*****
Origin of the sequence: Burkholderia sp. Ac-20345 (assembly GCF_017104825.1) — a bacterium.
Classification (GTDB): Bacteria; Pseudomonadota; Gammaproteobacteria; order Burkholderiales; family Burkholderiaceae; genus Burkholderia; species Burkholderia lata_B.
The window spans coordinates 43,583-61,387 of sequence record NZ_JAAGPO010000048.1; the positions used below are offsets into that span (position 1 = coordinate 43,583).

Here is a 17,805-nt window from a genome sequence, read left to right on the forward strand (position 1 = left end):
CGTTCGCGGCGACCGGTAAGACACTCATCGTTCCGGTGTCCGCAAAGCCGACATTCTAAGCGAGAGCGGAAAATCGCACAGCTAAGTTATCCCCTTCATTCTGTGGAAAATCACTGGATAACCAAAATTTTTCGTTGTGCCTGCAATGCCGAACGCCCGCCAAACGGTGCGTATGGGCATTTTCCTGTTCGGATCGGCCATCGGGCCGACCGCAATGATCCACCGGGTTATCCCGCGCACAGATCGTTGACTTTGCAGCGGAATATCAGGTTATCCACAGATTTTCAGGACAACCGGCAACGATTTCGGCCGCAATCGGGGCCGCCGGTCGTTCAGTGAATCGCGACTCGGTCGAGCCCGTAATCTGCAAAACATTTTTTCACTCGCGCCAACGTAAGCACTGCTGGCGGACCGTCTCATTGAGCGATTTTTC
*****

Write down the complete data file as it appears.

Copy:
Origin of the sequence: Burkholderia sp. Ac-20345 (assembly GCF_017104825.1) — a bacterium.
Classification (GTDB): Bacteria; Pseudomonadota; Gammaproteobacteria; order Burkholderiales; family Burkholderiaceae; genus Burkholderia; species Burkholderia lata_B.
The window spans coordinates 43,583-61,387 of sequence record NZ_JAAGPO010000048.1; the positions used below are offsets into that span (position 1 = coordinate 43,583).

Here is a 17,805-nt window from a genome sequence, read left to right on the forward strand (position 1 = left end):
CGTTCGCGGCGACCGGTAAGACACTCATCGTTCCGGTGTCCGCAAAGCCGACATTCTAAGCGAGAGCGGAAAATCGCACAGCTAAGTTATCCCCTTCATTCTGTGGAAAATCACTGGATAACCAAAATTTTTCGTTGTGCCTGCAATGCCGAACGCCCGCCAAACGGTGCGTATGGGCATTTTCCTGTTCGGATCGGCCATCGGGCCGACCGCAATGATCCACCGGGTTATCCCGCGCACAGATCGTTGACTTTGCAGCGGAATATCAGGTTATCCACAGATTTTCAGGACAACCGGCAACGATTTCGGCCGCAATCGGGGCCGCCGGTCGTTCAGTGAATCGCGACTCGGTCGAGCCCGTAATCTGCAAAACATTTTTTCACTCGCGCCAACGTAAGCACTGCTGGCGGACCGTCTCATTGAGCGATTTTTC